Blog: NYA chair Michael Bracey on redefining youth work


8 Nov 2017

This week (6-12 Nov) is Youth Work Week,  the National Youth Agency’s annual celebration of great youth work in England. 

It’s a welcome week off from all the usual doom and gloom. It’s a week to be positive about the tremendous impact youth work is still having on the lives of young people up and down the country. And it’s a week to be optimistic about the future.

Yes, austerity has had a huge and negative impact. Many services have disappeared and others are on the brink of closure. Even worse, the numbers of new youth work students is falling fast.

But continually and almost exclusively focusing on the decline of youth work isn’t helping. What we need is a growth mindset, much like the one we try to encourage in young people.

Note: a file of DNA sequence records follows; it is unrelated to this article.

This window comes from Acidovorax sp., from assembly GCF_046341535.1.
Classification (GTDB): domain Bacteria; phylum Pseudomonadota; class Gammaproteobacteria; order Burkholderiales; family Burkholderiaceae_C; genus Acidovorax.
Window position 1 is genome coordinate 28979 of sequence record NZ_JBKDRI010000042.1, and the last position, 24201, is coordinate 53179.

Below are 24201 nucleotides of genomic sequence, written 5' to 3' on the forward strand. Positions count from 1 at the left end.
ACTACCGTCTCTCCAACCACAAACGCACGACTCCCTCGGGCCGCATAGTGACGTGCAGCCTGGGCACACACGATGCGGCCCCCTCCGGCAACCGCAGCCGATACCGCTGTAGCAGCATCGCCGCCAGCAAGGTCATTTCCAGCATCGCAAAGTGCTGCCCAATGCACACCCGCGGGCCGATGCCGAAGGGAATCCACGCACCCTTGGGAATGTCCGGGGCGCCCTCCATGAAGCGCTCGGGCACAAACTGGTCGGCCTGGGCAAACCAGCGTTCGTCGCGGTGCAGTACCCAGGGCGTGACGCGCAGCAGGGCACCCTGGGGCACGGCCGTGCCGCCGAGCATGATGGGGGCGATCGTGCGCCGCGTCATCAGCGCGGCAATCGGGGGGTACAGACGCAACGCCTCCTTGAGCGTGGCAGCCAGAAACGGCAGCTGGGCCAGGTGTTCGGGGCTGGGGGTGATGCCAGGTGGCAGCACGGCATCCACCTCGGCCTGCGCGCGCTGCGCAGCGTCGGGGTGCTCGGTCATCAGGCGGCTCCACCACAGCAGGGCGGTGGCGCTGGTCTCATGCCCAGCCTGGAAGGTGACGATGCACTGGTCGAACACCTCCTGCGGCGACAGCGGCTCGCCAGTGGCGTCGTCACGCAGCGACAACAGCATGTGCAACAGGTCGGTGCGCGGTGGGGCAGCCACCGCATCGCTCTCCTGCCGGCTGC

Our story is a compelling one. Youth work, often misunderstood as purely recreational, is about relationships, empowerment and education.  It speaks to the big issues of our time, from mental health to social mobility and provides a catalyst for positive and sustainable change.

Its history goes all the way back to the birth of the industrial revolution. Youth work struggled then, and it struggles now.

So instead of lamenting the demise of youth work, Youth Work Week gives us the opportunity to rediscover and redefine it for a new generation.

The fight to get funding back is over. Instead join the NYA in calling for new investment in the next wave of youth services and let’s start to see those students embarking on their training as our pioneers, rather than the ones we expect to have to turn out the lights.

In short, let’s be optimistic about the future for youth work because young people deserve our support now more than ever.

The National Youth Agency supports professional, purposeful youth work. You can find out more about Youth Work Week at http://www.nya.org.uk/supporting-youth-work/youth-work-week/